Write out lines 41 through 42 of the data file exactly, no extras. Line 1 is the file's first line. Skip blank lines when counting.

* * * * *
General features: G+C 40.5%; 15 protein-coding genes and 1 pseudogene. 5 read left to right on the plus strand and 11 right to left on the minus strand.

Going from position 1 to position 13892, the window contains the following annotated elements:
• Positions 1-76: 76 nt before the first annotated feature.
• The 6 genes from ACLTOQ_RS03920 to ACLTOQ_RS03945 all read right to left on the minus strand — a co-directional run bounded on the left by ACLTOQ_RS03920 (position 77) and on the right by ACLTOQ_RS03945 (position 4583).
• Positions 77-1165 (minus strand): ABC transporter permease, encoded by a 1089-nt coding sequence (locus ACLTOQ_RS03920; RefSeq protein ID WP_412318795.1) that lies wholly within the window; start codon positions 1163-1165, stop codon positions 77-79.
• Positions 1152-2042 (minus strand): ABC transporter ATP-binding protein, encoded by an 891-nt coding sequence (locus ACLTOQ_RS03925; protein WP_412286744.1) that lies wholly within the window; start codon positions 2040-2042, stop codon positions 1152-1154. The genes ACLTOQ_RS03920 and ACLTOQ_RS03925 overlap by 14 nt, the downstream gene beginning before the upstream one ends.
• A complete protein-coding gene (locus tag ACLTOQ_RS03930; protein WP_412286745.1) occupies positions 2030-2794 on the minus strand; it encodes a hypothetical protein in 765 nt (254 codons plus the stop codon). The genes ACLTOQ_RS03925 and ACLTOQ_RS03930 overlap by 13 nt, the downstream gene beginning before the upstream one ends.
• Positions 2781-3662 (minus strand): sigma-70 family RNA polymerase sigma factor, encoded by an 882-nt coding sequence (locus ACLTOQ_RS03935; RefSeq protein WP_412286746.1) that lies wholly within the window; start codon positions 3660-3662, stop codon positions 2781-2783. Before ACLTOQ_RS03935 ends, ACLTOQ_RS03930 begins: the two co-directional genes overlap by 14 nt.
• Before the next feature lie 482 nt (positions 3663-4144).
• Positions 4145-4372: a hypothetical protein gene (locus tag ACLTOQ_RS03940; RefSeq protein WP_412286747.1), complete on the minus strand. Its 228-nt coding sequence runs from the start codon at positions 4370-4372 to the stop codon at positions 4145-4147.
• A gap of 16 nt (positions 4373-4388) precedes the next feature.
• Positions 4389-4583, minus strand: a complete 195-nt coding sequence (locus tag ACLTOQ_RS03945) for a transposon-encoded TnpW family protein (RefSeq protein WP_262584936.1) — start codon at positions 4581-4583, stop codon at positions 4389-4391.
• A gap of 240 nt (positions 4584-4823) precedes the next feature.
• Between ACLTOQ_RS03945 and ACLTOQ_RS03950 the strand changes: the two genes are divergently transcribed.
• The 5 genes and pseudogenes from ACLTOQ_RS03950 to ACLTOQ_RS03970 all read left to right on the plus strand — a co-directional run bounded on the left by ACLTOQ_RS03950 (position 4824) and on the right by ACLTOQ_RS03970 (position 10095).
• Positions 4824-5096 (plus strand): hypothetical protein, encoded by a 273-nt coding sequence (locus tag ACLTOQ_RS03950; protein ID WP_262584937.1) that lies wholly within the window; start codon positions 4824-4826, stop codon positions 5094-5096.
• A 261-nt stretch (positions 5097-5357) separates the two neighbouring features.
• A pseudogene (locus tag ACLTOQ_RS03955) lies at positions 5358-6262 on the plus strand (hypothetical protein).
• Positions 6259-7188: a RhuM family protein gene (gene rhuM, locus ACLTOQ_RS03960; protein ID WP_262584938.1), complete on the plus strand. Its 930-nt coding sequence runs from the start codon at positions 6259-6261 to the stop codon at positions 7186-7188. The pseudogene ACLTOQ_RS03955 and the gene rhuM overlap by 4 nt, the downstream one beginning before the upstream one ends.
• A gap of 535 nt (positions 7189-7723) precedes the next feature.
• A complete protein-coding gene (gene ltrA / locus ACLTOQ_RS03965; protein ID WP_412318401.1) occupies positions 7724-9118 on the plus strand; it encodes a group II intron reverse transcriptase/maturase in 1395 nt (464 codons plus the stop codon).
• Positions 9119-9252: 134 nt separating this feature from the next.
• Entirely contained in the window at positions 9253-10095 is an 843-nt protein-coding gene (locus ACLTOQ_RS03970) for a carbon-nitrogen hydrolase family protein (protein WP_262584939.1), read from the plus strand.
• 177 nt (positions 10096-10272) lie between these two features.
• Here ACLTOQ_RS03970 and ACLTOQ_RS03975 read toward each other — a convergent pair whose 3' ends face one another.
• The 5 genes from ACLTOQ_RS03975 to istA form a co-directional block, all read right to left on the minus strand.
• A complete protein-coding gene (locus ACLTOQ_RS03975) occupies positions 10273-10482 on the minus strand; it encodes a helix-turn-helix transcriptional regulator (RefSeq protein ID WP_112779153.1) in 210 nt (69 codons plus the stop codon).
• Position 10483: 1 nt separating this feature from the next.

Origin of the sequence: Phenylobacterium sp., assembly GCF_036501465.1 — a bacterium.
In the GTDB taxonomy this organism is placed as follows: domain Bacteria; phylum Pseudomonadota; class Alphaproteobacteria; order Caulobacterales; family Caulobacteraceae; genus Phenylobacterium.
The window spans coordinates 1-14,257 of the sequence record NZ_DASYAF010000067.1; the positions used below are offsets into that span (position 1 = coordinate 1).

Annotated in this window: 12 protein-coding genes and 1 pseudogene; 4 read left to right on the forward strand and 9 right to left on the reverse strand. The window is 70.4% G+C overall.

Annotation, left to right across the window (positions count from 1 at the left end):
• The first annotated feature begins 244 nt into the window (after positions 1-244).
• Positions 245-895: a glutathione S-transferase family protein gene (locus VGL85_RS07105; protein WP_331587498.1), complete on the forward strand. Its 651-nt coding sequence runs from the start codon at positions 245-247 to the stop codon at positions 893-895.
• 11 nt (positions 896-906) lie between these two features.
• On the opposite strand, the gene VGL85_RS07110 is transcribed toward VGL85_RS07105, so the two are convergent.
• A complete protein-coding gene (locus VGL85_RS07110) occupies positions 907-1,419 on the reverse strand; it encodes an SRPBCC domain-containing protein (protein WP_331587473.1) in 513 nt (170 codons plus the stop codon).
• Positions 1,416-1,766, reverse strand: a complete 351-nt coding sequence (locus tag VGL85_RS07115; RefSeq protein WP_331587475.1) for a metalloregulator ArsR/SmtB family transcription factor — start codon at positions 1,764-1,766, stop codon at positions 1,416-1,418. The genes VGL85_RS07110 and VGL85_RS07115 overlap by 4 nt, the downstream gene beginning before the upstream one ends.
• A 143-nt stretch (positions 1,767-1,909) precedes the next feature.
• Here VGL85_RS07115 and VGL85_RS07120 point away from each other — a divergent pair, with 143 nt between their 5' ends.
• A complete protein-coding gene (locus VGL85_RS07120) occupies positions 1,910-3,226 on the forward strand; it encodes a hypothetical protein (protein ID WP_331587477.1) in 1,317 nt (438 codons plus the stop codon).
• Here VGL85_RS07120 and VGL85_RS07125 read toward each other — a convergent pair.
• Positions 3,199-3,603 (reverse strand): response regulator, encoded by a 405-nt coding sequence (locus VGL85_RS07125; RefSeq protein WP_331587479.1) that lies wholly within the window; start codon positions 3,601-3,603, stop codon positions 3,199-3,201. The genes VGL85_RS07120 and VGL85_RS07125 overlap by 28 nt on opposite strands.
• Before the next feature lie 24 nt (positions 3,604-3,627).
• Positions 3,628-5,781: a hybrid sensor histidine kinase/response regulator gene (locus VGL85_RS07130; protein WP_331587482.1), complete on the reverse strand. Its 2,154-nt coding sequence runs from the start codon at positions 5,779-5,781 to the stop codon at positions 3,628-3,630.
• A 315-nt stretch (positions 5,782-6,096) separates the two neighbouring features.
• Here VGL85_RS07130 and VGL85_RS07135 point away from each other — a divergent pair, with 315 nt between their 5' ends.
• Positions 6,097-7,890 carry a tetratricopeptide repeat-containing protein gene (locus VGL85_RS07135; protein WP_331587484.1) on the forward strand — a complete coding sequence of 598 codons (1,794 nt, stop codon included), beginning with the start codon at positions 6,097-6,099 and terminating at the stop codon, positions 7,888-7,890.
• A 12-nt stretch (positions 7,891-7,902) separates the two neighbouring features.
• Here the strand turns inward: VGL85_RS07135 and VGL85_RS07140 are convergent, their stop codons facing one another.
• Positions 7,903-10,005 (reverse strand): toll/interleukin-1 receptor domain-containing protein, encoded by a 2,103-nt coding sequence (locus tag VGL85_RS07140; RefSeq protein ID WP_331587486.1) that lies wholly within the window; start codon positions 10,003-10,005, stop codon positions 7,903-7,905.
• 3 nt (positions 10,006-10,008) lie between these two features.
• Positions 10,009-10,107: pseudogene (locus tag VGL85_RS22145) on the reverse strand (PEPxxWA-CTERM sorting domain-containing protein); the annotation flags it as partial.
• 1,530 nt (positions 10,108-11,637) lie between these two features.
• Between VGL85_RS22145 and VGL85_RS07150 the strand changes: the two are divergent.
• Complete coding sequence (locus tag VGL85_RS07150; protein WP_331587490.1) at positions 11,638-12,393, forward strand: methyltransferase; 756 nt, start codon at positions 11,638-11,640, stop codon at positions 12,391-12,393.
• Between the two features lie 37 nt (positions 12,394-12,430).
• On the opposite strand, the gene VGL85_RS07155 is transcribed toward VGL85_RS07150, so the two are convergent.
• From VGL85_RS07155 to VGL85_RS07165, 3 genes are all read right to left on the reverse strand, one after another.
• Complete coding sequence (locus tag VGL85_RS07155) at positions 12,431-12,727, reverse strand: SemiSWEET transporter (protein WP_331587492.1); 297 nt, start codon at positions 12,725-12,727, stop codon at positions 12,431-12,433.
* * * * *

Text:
• Here VGL85_RS07115 and VGL85_RS07120 point away from each other — a divergent pair, with 143 nt between their 5' ends.
• A complete protein-coding gene (locus VGL85_RS07120) occupies positions 1,910-3,226 on the forward strand; it encodes a hypothetical protein (protein ID WP_331587477.1) in 1,317 nt (438 codons plus the stop codon).